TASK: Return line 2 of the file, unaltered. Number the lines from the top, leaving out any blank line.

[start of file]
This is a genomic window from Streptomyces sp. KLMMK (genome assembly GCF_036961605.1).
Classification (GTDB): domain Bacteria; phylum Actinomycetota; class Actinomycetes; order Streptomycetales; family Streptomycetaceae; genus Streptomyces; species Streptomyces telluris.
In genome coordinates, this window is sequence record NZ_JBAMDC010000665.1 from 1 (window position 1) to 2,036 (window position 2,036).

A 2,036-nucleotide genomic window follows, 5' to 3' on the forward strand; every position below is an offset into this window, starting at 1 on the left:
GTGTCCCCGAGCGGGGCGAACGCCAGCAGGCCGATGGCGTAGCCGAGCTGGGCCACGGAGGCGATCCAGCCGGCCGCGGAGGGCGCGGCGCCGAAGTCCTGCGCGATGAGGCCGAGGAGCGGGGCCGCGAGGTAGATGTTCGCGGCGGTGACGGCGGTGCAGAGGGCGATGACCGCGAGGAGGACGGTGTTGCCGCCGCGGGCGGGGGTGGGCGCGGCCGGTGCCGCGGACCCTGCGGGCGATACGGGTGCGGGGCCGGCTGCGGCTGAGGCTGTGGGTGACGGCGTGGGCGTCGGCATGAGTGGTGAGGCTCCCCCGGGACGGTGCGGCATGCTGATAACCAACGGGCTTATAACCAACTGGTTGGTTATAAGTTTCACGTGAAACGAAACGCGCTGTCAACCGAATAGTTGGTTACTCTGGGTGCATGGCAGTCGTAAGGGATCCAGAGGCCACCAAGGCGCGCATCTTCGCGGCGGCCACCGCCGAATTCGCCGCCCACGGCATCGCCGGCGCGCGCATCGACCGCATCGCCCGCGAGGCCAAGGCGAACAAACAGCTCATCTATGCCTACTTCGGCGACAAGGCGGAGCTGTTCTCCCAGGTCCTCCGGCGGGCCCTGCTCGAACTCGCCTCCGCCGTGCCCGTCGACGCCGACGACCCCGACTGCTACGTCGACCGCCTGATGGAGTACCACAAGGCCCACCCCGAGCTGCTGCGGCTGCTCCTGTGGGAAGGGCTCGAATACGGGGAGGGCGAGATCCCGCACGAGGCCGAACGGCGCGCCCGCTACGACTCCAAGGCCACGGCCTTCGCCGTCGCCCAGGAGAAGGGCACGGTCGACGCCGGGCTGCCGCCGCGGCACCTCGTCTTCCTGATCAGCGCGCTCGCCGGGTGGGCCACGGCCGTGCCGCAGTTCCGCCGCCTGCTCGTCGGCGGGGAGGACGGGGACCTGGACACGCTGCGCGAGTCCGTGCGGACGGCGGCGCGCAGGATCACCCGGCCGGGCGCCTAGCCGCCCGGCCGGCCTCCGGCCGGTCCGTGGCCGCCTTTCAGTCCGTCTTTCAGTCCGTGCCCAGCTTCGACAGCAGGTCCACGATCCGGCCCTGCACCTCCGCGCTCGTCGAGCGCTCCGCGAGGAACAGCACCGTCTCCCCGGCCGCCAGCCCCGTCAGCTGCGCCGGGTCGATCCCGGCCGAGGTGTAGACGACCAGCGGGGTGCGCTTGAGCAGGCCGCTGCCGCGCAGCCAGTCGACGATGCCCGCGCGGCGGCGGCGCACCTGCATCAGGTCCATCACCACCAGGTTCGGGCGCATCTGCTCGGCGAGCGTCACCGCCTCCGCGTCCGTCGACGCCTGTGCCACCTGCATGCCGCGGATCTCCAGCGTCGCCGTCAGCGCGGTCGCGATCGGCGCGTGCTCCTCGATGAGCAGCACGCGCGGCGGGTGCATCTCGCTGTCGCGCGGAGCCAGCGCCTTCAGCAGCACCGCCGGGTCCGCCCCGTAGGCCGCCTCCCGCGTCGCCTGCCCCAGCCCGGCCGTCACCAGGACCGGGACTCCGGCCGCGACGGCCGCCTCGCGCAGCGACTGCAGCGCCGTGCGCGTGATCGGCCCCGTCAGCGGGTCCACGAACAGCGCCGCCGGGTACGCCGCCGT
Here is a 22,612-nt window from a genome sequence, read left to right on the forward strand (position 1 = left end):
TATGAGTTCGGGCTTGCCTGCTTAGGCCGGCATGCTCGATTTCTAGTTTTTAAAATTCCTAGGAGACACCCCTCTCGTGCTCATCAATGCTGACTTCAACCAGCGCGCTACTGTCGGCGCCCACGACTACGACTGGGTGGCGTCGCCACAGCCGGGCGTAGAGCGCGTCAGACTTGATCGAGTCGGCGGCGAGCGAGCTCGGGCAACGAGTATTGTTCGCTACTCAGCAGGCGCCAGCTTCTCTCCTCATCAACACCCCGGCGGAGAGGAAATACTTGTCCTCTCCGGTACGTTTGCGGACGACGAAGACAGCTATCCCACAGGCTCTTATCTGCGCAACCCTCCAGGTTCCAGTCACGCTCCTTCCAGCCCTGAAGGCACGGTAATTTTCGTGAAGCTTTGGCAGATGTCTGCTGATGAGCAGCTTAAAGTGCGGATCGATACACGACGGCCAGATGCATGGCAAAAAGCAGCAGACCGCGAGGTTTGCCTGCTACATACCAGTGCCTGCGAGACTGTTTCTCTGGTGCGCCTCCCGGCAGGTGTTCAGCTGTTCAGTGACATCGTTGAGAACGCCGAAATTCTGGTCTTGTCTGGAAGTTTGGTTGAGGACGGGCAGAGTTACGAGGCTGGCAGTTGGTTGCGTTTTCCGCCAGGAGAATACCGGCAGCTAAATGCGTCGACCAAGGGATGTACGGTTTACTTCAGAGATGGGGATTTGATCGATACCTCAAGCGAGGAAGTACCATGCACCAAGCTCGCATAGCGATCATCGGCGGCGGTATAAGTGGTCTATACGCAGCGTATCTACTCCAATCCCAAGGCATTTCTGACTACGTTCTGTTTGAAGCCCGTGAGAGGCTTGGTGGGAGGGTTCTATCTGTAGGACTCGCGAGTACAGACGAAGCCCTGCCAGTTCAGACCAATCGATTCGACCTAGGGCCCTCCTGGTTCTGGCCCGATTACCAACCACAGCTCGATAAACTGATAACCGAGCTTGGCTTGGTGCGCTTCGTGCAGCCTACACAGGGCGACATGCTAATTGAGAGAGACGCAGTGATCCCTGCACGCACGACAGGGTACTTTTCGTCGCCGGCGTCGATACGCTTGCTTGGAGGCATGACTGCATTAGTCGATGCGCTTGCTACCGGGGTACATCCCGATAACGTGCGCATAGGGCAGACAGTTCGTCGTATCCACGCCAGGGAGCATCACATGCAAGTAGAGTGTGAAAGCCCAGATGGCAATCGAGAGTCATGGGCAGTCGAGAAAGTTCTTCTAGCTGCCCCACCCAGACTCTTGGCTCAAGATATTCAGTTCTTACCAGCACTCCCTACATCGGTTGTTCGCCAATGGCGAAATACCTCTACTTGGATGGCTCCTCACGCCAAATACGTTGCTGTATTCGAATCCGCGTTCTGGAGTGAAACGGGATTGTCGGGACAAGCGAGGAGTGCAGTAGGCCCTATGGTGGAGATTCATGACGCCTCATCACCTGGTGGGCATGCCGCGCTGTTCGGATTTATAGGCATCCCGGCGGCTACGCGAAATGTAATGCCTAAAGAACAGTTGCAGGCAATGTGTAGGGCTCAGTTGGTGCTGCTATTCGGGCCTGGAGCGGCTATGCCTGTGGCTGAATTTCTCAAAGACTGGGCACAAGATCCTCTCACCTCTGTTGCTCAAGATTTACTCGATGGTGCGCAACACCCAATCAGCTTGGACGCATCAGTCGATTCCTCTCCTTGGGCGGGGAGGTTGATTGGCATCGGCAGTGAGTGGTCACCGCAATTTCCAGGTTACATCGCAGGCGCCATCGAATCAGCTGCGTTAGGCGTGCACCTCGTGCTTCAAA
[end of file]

Classification (GTDB): domain Bacteria; phylum Actinomycetota; class Actinomycetes; order Streptomycetales; family Streptomycetaceae; genus Streptomyces; species Streptomyces telluris.